Peyton Manning is working out in New Orleans with a view to returning for the 2015 season.
The Denver Broncos number 18 wants his 18th season, and as expected, is going through his usual offseason routine of fitness checks and health evaluations.
But Manning, one of the greatest quarterbacks in the league's history, is in danger of hanging on for too long.
It's an affliction that affects just about every sport - elite athletes often don't know when to call it a day. The training routine, the 'buzz' of competition, the changing room camaraderie.
Nothing can prepare you for life outside the NFL when life inside the NFL is all you've known.
But last season Manning looked broken. He ended the season in desperate (by his standards) form, and the Denver Broncos went from Super Bowl contenders to playoff elimination in what seemed like the blink of an eye.
A torn quadricep clearly hindered the QB for the final two weeks, but a comparison of the first and second half of the season shows that his form cratered well before the injury.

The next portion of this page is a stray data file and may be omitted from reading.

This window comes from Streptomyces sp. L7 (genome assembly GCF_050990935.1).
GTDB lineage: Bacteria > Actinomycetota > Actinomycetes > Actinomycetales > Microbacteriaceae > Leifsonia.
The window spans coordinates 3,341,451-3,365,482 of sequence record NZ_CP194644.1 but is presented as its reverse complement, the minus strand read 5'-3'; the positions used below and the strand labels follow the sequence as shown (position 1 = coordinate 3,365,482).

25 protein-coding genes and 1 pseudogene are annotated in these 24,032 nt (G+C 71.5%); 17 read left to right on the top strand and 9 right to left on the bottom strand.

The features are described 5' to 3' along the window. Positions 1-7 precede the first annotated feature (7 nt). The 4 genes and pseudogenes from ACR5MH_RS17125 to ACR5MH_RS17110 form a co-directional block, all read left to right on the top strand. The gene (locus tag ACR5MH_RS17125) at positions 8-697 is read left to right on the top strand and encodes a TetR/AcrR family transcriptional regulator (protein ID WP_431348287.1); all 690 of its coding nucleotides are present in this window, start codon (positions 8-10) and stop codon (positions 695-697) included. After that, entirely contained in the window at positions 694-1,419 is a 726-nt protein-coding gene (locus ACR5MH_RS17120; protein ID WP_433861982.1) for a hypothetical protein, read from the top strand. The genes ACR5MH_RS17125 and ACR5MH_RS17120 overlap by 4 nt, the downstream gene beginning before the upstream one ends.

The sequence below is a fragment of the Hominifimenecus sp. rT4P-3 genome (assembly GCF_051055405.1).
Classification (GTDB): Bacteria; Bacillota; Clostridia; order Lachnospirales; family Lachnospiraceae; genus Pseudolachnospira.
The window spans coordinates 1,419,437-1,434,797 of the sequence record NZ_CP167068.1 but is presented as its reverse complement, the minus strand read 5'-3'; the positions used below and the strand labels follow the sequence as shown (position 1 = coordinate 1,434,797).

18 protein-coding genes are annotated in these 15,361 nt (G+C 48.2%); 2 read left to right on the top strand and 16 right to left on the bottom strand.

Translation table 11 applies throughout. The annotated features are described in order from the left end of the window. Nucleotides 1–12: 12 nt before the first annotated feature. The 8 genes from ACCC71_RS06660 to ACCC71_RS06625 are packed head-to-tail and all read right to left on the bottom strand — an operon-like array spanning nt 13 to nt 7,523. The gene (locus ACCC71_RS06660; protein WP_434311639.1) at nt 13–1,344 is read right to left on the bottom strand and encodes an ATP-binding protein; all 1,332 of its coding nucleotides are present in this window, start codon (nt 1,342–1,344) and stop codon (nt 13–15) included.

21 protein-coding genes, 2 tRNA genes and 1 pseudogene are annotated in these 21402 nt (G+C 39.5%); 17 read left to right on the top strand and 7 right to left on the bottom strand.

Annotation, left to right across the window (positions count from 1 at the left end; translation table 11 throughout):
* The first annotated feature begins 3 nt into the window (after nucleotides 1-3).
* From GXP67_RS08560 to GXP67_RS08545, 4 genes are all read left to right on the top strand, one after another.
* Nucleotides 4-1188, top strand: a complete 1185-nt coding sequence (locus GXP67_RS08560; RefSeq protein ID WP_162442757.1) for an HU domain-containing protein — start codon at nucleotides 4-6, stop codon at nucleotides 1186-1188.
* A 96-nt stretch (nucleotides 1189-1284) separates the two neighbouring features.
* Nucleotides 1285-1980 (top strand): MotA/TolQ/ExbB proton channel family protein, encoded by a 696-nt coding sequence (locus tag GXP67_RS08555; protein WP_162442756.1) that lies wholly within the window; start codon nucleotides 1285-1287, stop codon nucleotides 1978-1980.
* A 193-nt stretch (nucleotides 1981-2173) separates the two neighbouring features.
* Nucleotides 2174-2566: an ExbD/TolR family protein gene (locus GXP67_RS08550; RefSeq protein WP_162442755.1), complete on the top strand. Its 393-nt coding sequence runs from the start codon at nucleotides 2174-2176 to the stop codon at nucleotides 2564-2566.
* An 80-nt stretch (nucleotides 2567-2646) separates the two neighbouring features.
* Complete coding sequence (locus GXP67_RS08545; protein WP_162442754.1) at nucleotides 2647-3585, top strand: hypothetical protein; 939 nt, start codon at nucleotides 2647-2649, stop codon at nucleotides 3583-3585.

Through Week 10 Manning was light outs - 29 TDs to just seven INTs for a 116 passer rating. After Week 10, he threw 11 touchdowns, eight picks and had an 87 passer rating.
Going from a mark that would be NFL-leading to one that put him on par with Kyle Orton and below Mark Sanchez killed the Broncos.
His health will dictate a possible comeback, but at 39, should he return he will be even more vulnerable to season-damaging injuries.
He's working with a 'career extender' in an effort to prove his fitness, but Manning is not Tom Brady. A New York Times profile earlier this season detailed the Patriots' quarterback's rigorous training schedule.
It's a schedule that is specifically tailored year round to extend his career. Brady's 'body coach', Alex Guerrero controls his entire NFL life - diet, training, recovery, he's even Brady's spiritual advisor and godfather to his son.
Brady and Manning have been compared throughout their careers, and it was difficult to avoid drawing parallels between the two as the 2014 season climaxed.